I believe that the greater cause of poverty is due to the unequal distribution of wealth. According to ADDIN EN .CITE BeneriaL Beneria S Bisnath Gender and Poverty " an Analysis for Action1996http /www .sdnp .undp .org /gender /resources /mono2 .htmlBeneriaFebr uary L Beneria S Bisnath Gender and Poverty " an Analysis for ActionFebruary 1996http /www .sdnp .undp .org /gen der /resources /mono2 .htmlBeneriaFebruary L Beneria S Bisnath Gender and Poverty " an Analysis for ActionFebruary 1996http /www .sdnp .undp .org /gen der /resources /mono2 .html (Beneria Bisnath. 1996 ) poverty is linked to the unequal access and distribution of resources. In the book Poverty of America similar assertion is also made ADDIN EN .CITE Iceland2003336J Iceland Poverty in America 2003http /www .amazon .com /Poverty-America-Handbook-John-Icelan d /dp (Iceland. 2003 ) and ADDIN EN .CITE Hurst20045 56C HurstSocial Inequality .2004BostonAllyn and Bacon (Hurst. 2004 said that the disparity with the distribution of wealth significantly rises each year
Hurst (2004 ) also said that in the U .S. Census of year 2000 12 .6 of the population has income below the poverty threshold. Significant differences also occur in the different categories of poor in which whites with 8 .1 have the lowest while that of Asians. Native Hawaiians. African-Americans and American Indians and Alaska Natives have 12 .6. 17 .7. 24 .9. and 25 .7 respectively. Also. it was said that the percentage of poverty of families headed by female increased dramatically to 38 in 2002 which originally was 18 back in 1959
More importantly these figures convey that there are factors that could affect the distribution of wealth. which in turn cause poverty. The paradigm of all factors is social inequality brought about by social stratification. gender and race. Social inequality arises from the cultural differences in perceiving gender. race and social classes of people
Racism is a form of marginalizing some groups of people and this can significantly affect poverty ADDIN EN .CITE Jackson A JacksonPoverty and Racism Perception Perception2442001http /www .ccsd .ca /perception /244 /r acism .html (Jackson. 2001. Black Americans along with the immigrants are the usual victims of racism thus this could result into these people being offered with jobs of lower importance or with lower salary rate According to Iceland (2003 ) throughout the nineteenth century African Americans persisted to be severely constrained by the labor market in which they are forded to the rural areas. Also they were not offered with full-time jobs as dictated by either law or practice hence they were left with agricultural jobs as sole option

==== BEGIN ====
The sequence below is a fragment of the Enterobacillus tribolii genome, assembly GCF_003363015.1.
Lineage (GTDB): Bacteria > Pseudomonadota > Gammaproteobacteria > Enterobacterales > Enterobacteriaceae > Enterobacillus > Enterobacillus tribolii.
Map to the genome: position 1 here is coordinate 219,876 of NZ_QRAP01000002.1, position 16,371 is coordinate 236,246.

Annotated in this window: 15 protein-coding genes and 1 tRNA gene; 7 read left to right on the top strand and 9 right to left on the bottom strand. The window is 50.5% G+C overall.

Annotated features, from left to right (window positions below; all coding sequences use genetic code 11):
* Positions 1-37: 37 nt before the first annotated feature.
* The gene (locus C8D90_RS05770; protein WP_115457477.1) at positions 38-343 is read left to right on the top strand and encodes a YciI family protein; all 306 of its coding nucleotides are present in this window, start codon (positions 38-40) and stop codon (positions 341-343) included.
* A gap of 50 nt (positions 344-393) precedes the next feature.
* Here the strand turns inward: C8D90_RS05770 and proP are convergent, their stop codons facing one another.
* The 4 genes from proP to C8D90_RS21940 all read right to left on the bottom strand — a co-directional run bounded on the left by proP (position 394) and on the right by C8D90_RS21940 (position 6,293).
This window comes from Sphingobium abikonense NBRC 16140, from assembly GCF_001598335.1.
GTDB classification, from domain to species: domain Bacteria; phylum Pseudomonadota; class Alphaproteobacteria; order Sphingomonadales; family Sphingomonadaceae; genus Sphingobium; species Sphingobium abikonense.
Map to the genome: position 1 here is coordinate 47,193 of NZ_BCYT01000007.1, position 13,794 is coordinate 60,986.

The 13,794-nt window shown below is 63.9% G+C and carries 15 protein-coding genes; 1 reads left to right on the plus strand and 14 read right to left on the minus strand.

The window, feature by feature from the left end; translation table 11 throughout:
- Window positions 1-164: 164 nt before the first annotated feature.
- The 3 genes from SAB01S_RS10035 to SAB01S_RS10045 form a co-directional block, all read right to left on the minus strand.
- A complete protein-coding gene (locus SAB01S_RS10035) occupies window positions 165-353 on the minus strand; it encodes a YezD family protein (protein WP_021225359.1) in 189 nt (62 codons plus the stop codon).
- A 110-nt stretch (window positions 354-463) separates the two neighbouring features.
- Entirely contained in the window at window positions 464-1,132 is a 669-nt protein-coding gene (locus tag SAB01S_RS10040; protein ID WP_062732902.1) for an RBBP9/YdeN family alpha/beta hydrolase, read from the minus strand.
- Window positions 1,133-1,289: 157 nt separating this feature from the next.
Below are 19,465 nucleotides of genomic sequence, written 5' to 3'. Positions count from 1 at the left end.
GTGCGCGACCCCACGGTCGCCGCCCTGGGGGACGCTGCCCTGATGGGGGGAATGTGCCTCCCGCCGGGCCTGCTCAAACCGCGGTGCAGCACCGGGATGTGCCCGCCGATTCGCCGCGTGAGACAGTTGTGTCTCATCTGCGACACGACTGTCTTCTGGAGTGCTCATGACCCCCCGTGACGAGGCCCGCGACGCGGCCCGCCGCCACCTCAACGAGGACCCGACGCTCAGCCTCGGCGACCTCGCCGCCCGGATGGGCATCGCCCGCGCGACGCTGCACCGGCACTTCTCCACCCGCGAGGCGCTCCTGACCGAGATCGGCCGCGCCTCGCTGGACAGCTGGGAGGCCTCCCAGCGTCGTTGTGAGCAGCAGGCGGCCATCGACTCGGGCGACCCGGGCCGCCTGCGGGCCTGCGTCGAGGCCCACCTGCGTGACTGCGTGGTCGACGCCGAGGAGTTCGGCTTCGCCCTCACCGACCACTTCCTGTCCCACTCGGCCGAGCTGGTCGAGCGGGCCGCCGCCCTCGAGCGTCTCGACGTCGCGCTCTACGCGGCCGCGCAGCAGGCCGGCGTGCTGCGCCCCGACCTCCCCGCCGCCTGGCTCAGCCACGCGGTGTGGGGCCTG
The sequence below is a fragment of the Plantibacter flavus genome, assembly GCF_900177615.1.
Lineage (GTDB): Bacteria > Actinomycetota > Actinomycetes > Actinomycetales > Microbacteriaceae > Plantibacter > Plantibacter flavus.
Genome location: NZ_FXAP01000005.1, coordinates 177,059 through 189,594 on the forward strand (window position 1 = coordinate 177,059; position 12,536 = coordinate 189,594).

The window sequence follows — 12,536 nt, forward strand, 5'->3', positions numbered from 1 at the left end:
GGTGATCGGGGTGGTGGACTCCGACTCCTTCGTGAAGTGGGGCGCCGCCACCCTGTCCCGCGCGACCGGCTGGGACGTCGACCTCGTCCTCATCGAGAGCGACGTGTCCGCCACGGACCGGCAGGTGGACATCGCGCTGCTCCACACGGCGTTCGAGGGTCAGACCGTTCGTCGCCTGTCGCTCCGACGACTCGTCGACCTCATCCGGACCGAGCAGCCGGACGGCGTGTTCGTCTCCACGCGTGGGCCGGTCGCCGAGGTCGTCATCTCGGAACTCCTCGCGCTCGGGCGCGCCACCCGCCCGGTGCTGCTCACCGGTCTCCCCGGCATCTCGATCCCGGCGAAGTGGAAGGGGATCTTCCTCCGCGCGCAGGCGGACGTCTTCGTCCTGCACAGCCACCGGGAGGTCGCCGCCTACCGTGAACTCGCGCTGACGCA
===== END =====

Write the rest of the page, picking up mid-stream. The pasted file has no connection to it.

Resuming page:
Wealth has always been men 's domain especially in developing countries as they are favored by social structures and practices and even exacerbated in patriarchal societies. Beneria and Bisnath (1996 ) noted that differential entitlements. capabilities and rights bestowed on women and men. Women are much restricted to land ownership and other propriety ownerships. Also illiteracy and low educational levels proved to be more in limiting the capabilities of women as influenced by social and cultural norms. Hence through the gendered social constraints women 's entitlements and capabilities are decreased which in some way restricts them from some rights
Presence of different social classes based on the control with basic resources results into formation of stratification. Thus. this creates social inequality on the basis of ownership. control of resources and type of work ADDIN EN .CITE KendallD KendallSocial Problems in a Diverse Society1998Bo stonAllyn and Baconhttp /www .delmar .edu /socsci /r long /problems /chap-07 .htm (Kendall. 1998
All of these factors hamper the attainment of equal wealth distribution and it is a reality that these are proliferating and that they exacerbate poverty. No one would ever be willing to be pinned down by poverty thus anyone would naturally work towards counteracting these factors. However. toiling against these does not come as an easy task to everyone. hence there would always be some who will left as victims of the unequal distribution of wealth and those of course are the people of poverty
ADDIN EN .REFLIST Beneria. L Bisnath. S (1996. Gender and Poverty " an Analysis for Action [Electronic Version] from HYPERLINK "http /www .sdnp .undp .org /gender /resources /mono2 .html http /www .sdnp .undp .org /gender /resources /mono2 .html
Beneria. L Bisnath. S (February 1996. Gender and Poverty " an Analysis for Action [Electronic Version] from HYPERLINK "http /www .sdnp .undp .org /gender /resources /mono2 .html http /www .sdnp .undp .org /gender /resources /mono2 .html